Credits: 3

PSYC 208 – Life Span Development

This course in Life Span Human Development examines age changes in behavior from conception through the end of the life cycle. Milestones in physical, cognitive and social development are charted for each stage of the life cycle. Students will see how each unique life structure is shaped by numerous internal and external influences. By integrating experimental research findings with theories and case studies, students will be able to refine their own developmental perspective. Principles of human development, theoretical perspectives and experimental research data will be measured against each student’s experiences and personal observations. Prerequisite: PSYC 105 or PSYC 106

Credits: 3

PSYC 209 – Theories of Personality

In this course, students are introduced to the major thinkers, concepts, and trends within the field of personality study. This is accomplished via an introduction to the ideas of selected major personality theorists from the history of western psychology. Emphasis is placed upon understanding how these theorists view the development of personality and the implications of each theory’s assumptions regarding human nature. Students are asked to grapple with such fundamental questions as: What factors may influence the development of personality? How are various personality theories similar and different? How are individual personalities similar and different?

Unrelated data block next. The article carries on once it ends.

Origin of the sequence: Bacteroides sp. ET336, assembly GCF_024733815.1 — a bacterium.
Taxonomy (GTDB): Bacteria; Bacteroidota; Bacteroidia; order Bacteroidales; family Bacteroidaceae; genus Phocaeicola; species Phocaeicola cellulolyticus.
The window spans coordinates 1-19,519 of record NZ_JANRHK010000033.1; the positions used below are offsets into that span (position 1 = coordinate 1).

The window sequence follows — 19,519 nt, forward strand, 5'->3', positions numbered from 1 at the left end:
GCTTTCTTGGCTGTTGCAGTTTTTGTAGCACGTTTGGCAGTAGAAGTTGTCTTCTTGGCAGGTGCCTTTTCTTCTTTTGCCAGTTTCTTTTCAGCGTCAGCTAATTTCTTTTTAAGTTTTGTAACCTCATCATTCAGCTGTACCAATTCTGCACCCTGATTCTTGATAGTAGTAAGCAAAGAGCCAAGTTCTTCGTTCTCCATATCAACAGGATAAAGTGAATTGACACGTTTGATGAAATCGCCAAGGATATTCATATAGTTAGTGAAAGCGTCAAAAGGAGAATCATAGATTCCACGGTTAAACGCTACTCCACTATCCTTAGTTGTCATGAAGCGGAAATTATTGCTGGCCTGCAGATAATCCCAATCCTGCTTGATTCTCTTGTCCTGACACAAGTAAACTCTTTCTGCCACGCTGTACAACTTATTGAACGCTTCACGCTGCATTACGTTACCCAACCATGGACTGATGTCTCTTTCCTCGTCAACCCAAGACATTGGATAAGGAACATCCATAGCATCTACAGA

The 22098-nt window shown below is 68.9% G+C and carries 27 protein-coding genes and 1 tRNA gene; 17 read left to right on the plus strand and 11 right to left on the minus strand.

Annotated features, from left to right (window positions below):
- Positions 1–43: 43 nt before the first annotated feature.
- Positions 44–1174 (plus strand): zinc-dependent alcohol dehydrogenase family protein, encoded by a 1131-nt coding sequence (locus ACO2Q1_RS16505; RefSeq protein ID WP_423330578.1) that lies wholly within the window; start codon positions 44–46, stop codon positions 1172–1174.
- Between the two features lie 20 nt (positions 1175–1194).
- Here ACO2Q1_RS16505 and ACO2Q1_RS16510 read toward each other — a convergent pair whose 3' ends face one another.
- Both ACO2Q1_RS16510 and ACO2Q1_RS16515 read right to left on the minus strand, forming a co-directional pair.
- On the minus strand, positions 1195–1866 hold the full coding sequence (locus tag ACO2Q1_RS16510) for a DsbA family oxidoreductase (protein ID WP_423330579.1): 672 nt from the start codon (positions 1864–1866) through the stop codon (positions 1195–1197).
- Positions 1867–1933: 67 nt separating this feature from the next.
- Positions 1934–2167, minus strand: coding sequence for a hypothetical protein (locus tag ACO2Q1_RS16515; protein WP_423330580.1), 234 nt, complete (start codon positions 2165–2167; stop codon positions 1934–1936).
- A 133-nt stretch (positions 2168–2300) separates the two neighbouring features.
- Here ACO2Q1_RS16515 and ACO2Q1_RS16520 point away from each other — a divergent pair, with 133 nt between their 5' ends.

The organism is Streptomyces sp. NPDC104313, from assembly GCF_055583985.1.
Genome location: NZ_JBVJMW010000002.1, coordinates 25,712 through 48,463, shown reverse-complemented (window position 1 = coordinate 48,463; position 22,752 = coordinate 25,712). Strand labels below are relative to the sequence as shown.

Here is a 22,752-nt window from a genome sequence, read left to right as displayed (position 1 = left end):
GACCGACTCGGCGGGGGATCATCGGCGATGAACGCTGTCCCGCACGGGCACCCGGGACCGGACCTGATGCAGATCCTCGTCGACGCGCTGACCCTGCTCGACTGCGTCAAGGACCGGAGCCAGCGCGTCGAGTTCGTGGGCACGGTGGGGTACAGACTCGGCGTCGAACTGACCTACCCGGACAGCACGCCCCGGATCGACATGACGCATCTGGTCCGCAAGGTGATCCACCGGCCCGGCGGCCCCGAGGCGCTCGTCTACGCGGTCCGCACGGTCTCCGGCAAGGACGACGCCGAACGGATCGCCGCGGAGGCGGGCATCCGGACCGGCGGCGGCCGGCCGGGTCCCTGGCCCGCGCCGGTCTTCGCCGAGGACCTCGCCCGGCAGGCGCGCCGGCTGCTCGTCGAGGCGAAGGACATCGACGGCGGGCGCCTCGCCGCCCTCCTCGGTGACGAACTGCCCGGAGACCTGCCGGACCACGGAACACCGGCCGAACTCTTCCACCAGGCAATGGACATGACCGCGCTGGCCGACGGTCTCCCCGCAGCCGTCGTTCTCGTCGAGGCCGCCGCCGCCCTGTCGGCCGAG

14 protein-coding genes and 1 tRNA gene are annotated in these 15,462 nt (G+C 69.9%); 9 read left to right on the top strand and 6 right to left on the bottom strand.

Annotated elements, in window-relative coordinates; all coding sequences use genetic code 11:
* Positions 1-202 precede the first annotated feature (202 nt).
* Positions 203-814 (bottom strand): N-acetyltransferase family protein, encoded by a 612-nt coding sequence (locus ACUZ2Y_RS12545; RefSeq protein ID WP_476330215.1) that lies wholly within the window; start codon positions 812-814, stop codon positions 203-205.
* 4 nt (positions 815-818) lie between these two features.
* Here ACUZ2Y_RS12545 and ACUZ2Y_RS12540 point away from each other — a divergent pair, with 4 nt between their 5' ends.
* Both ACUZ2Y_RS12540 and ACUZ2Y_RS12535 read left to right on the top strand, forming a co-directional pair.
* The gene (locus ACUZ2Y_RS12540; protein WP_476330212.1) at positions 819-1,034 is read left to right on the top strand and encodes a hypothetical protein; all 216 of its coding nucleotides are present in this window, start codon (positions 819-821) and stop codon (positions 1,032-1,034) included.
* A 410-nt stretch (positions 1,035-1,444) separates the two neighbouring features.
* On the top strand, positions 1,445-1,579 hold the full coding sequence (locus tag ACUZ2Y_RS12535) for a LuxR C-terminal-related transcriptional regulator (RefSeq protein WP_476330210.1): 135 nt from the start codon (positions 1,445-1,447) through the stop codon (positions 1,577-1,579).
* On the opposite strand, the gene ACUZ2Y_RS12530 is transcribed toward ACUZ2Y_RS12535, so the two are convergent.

Prerequisite: PSYC 106

Credits: 3

PSYC 216 – Abnormal Psychology

The students will demonstrate knowledge of the descriptions, natural history and psychodynamics of various types of abnormal behavior in order to function effectively as a member of a treatment team. Students are required to spend 10 hours in field work to practice observation skills.

Prerequisites: PSYC 105 or PSYC 106; PSYC 111 required for Human Services Program majors.

Credits: 3

PSYC 218 – Educational Psychology

This course is designed to assist students with the application of psychological principles to classrooms at all educational levels. Topics include: cognitive development, learning theories, motivation, multicultural issues, and student assessment. Course activities include the use of instructor and guest lectures, small group discussion, and student presentations.

Credits: 3

PSYC 245 – Introduction to Quantitative Methods in Social Science Research

Students will find, read and analyze published research in the Behavioral and Social Sciences. Students will engage in and analyze various methods of social science research and also learn the fundamentals of descriptive and inferential statistics. Students will be introduced to the use of computers and the use of state-of-the-art statistical programs and will begin to develop effective research and data analysis skills. Students will have the option of enrolling in an additional one-credit laboratory course designed to develop their skills in research design and statistical and data analysis using statistical software packages.

Prerequisite: MATH 021 or satisfactory completion of the College’s basic skills requirement in algebra and at least one of the following courses with a “C” or better: PSYC 105, PSYC 106, SOCI 101, CRJU 101 or POLI 101.

Credits: 3

RADT 150 – Introduction to Radiologic Technology

This introductory course provides a basic foundation for the practice of radio-logic technology.  It provides fundamental concepts of radiation protection principles and image development and processing concepts.  (Co-requisite: RADT-151, RADT-152 and RADT-153)